Here are a couple of examples of pumps available. These are both rather expensive pumps, but one is rated high and the other is rated low. So you can’t always go by the price or even the name brand. In this particular case the one which costs the most is the one with the bad reviews. One can buy a decent quality air floor pump for as little as $25, but I highly recommend you do your homework first to know what customers have to say about the pump you are considering.
Park Tools PFP-7 Professional Mechanic floor pump retails for about $62. As expensive as it is this pump is poorly rated. That is surprising since normally ParkTools usually has pretty good quality products. One of the biggest customer complaints about the ParkTool pump is the head.
I am not making any recommendations as to what pump to buy. I am only showing these two as examples of what is available. There are lots of different ones out there.
I myself have a Pedros Domestique Home Mechanic floor pump I got from a local bike store. It has been a very good pump over the years I have had it. It is rated at 120 psi. Bikebing.com lists it for about $30. And Amazon lists it at about $26 with shipping. The reviews of it are rather poor, but from what I have read the complaint against it has to do with using it on Presta valves. I wouldn’t wish Presta valves on my worst enemy as they say so for me using it on Schrader valves it has been great. I am not trying to proclaim it as a superior quality pump, but for my uses I have no complaints whatsoever.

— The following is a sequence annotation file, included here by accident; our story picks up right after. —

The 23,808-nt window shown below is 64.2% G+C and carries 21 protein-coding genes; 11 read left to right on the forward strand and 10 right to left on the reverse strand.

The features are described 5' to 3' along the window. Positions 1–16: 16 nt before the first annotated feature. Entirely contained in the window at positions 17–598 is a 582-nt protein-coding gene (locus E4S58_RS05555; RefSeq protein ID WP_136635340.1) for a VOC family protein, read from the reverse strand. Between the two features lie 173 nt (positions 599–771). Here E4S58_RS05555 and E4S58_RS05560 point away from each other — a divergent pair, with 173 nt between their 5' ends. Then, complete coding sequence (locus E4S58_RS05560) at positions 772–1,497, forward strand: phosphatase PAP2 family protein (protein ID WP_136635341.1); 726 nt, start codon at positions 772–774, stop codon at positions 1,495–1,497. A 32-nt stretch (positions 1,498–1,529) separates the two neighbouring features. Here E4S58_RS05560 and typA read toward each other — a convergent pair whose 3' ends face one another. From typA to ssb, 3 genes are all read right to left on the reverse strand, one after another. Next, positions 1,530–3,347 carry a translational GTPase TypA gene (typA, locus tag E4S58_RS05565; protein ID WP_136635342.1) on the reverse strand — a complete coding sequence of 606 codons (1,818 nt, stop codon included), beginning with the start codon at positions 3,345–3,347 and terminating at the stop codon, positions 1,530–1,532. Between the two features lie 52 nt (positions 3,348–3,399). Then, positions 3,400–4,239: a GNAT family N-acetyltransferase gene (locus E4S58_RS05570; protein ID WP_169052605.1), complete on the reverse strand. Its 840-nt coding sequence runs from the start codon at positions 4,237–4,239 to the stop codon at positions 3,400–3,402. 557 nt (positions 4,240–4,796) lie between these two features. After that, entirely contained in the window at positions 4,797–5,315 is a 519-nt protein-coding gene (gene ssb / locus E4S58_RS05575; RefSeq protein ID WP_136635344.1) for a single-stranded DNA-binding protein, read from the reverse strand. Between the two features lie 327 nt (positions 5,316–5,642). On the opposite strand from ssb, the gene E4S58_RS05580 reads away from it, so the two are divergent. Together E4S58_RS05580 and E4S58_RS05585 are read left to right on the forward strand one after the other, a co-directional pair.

Most pumps nowadays have a dual head on them so that either Presta or Schrader valves are accommodated. Some of these heads are designed and made better than others. Those who test these pumps and report on them say that the biggest problem they have found among pumps is the head. As stated … some are better than others. Some work great and without leakage while others are somewhat difficult to use and leak. The ParkTool pump’s head blew off twice during testing.
HERE is an article about floor pumps and their recommendation as to the best pump for the money.
The Lezyne Steel Floor Drive Pump is their choice and it retails for about $60. It is rated at 160 psi. The best price I found on it just now is about $53 (with shipping) online. Interestingly, it has a screw on head rather than a push on and clamp type head. Here is a short quote from the article: